My blogging has been slower this time around because I’ve been doing a lot of booth duty. This is my thrid conference this year and some of our other staff are getting to go to the sessions. I did, however, go to the SQL Server SIG a little while ago.
Ed Katibah had a few tricks up his sleeve. First off, he dropped the news that, as of 11:00am, SQL Server 2008 is now in RTM. Very soon, the final version will be in our hands. That’s great news to everyone who has been working with the CTPs and RCs.
Ed had few other nuggets. He described the stress-testing that SQL 2008 has undergone. In short, there has been about 375,000 hours of stress testing run against SQL 2008 so we should be able to expect it to be solid. Additionally, Microsoft has already been running on SQL 2008 for “a few months.” To me, this is all great news that makes me feel even more confident about the product (which already had my confidence). When I first installed the November CTP, I felt that much of the platform was already production-ready but more testing and use can’t have hurt.
Ed went on to describe the two spatial types and reationale for doing that. That discussion is well documented and I fall in the “it’s a good thing category” mainly because of previous work with applications that had over-the-horizon requirements.
Ed gave props to Paul Ramsey during his talk when explaining the XY switching debate. It was great to see that kind of respect on display.
Some nuts and bolts: SQL 2008 limits spatial objects to about 250 million vertices. This greatly exceeds Ed’s largest test case, which is a high-res vector data set of the world’s oceans. Polygons are limited to about 65,000 holes. I think those limits leave a lot of wiggle room. He also discussed the significance of coordinate ordering for the geography data type. Basically, it’s counter-clockwise for outer rings and clockwise for inner rings. This is consistent with implementations in Informix, DB2 and Oracle (those are what he mentioned). He did mention that this was an industry consensus but there was no official specification on this matter. Ed also mentioned it may be a topic of future discussion for OGC.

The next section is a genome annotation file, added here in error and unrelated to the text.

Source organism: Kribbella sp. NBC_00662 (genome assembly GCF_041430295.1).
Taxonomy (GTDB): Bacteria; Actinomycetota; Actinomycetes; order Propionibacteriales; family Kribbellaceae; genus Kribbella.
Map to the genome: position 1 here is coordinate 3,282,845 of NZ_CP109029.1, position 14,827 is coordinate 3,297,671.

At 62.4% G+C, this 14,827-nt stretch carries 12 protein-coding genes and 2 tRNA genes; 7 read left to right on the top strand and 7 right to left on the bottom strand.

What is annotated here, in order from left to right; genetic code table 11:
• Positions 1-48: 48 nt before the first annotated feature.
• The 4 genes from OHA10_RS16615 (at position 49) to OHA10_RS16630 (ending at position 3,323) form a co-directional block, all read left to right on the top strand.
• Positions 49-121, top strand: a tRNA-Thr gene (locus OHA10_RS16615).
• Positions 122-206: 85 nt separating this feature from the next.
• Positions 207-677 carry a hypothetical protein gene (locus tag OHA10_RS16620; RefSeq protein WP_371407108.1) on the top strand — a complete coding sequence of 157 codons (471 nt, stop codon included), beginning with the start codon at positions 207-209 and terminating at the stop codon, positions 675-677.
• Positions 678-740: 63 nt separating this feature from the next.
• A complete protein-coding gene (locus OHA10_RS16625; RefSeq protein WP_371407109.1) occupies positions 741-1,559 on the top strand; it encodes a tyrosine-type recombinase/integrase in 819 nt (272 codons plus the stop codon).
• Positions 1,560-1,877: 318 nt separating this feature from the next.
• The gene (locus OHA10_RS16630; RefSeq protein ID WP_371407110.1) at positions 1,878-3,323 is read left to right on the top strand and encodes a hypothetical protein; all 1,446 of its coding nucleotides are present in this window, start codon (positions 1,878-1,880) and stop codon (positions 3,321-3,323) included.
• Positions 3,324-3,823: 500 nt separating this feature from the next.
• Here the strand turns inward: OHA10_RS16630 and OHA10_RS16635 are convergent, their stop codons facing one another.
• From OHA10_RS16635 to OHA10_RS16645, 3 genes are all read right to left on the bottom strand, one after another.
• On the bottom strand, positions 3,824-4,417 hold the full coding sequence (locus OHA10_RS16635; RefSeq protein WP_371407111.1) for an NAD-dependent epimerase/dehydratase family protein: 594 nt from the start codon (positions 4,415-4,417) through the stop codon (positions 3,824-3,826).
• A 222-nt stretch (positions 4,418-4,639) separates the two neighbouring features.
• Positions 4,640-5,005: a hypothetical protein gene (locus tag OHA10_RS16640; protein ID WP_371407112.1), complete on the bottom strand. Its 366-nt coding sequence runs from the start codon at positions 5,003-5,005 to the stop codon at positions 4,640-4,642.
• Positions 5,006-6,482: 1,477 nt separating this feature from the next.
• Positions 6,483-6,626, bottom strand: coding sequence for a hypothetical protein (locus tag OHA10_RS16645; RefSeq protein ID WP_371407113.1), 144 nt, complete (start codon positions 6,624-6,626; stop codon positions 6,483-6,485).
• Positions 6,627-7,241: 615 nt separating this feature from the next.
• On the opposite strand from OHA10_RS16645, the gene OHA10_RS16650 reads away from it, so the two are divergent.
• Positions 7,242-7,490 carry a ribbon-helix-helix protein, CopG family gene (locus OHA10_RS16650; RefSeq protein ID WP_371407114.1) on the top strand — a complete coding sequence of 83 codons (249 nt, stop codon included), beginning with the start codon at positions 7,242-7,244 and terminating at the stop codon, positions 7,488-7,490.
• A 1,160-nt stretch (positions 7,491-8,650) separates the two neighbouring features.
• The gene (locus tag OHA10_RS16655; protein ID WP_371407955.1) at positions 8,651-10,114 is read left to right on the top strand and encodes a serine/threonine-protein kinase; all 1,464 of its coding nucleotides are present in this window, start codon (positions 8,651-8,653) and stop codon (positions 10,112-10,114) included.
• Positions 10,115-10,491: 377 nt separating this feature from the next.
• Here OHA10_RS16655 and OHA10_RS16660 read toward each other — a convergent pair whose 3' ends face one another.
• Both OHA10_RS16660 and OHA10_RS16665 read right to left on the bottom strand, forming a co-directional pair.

Ed also demonstrated the spatial results window in the SQL management Studio. This is a really nice tool that lets you visualize the results of your spatial SQL inside the management studio. As a developer, that will be a huge help because I won’t have to do a test run to see if I got the query right. Ed just saved me a bunch of time!
Ed went on to announce a companion CodePlex site for SQL Server 2008 spatial tools: www.codeplex.com/SqlSpatialTools. There are already some tools that Isaac has posted but Ed said that other tools will include shapefile and KML converters. The site will also be open to contribs from the community. All of the tools currently there were developed using the Builder API and full source code is available so they serve has great examples of working with the Builder API.
All in all, it was a great talk. Ed’s one of the nicest guys ever and he is having a lot of fun with ArcSDE on SQL Server 2008.